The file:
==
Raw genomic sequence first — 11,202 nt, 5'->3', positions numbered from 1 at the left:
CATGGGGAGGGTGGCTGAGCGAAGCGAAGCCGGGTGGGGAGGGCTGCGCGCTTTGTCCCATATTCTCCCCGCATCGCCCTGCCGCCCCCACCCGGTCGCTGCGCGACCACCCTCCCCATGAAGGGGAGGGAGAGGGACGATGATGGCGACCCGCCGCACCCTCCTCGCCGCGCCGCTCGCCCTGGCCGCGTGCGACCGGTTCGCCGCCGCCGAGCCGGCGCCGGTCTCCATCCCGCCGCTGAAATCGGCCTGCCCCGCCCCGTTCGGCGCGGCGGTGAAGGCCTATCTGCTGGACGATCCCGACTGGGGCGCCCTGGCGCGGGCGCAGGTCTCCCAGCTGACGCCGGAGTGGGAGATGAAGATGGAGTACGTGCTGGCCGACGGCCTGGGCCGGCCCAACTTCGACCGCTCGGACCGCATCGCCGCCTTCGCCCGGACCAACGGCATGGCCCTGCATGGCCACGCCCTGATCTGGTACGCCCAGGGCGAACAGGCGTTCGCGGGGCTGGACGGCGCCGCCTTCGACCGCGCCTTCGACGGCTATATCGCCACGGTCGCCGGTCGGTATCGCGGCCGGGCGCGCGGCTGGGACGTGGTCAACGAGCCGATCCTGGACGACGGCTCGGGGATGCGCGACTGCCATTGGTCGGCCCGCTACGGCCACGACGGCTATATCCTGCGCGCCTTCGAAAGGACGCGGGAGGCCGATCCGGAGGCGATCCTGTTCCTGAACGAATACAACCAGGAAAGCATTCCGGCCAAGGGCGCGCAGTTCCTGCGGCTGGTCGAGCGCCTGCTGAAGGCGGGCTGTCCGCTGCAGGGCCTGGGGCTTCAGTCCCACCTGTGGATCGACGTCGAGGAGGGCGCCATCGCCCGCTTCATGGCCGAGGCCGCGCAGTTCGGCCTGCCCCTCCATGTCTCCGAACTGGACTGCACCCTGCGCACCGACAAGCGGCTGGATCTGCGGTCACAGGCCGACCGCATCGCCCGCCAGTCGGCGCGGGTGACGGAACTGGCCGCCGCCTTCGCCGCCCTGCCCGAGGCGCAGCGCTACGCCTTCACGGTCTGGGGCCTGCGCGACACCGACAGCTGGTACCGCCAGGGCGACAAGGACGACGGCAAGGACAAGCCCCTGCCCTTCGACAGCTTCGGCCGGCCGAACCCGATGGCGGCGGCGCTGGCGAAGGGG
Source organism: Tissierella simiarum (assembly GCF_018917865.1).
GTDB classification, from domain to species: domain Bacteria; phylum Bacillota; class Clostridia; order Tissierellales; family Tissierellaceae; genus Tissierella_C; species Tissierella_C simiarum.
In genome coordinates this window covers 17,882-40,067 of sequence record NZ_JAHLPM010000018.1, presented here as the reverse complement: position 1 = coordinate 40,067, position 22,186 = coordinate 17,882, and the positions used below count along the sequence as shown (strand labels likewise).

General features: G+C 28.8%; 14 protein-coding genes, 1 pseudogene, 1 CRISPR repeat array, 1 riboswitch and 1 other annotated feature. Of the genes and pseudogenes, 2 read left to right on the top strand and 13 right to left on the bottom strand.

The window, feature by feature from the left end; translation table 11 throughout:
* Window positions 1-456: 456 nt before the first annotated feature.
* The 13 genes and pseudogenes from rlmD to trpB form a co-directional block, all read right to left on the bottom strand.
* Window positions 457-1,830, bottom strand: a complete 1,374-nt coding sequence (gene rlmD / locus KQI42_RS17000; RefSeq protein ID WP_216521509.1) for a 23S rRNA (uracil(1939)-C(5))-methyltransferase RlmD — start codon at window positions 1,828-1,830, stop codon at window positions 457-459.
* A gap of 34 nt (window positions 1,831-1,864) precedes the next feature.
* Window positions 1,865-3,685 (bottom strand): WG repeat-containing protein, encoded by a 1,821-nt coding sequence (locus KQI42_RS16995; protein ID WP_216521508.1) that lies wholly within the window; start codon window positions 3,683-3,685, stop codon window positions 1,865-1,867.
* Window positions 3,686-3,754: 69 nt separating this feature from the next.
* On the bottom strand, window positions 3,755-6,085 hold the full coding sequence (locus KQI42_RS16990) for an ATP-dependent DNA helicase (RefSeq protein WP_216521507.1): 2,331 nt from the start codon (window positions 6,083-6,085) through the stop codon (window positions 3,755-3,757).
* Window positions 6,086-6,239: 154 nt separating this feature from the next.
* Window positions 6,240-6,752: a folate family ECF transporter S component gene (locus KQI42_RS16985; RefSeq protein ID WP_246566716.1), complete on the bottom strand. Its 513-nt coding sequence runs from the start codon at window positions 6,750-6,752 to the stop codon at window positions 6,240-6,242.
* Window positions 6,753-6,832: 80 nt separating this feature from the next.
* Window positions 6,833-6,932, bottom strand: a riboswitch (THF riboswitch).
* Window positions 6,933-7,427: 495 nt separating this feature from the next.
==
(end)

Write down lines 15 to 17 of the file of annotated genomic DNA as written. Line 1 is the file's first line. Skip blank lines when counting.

* Window positions 6,086-6,239: 154 nt separating this feature from the next.
* Window positions 6,240-6,752: a folate family ECF transporter S component gene (locus KQI42_RS16985; RefSeq protein ID WP_246566716.1), complete on the bottom strand. Its 513-nt coding sequence runs from the start codon at window positions 6,750-6,752 to the stop codon at window positions 6,240-6,242.
* Window positions 6,753-6,832: 80 nt separating this feature from the next.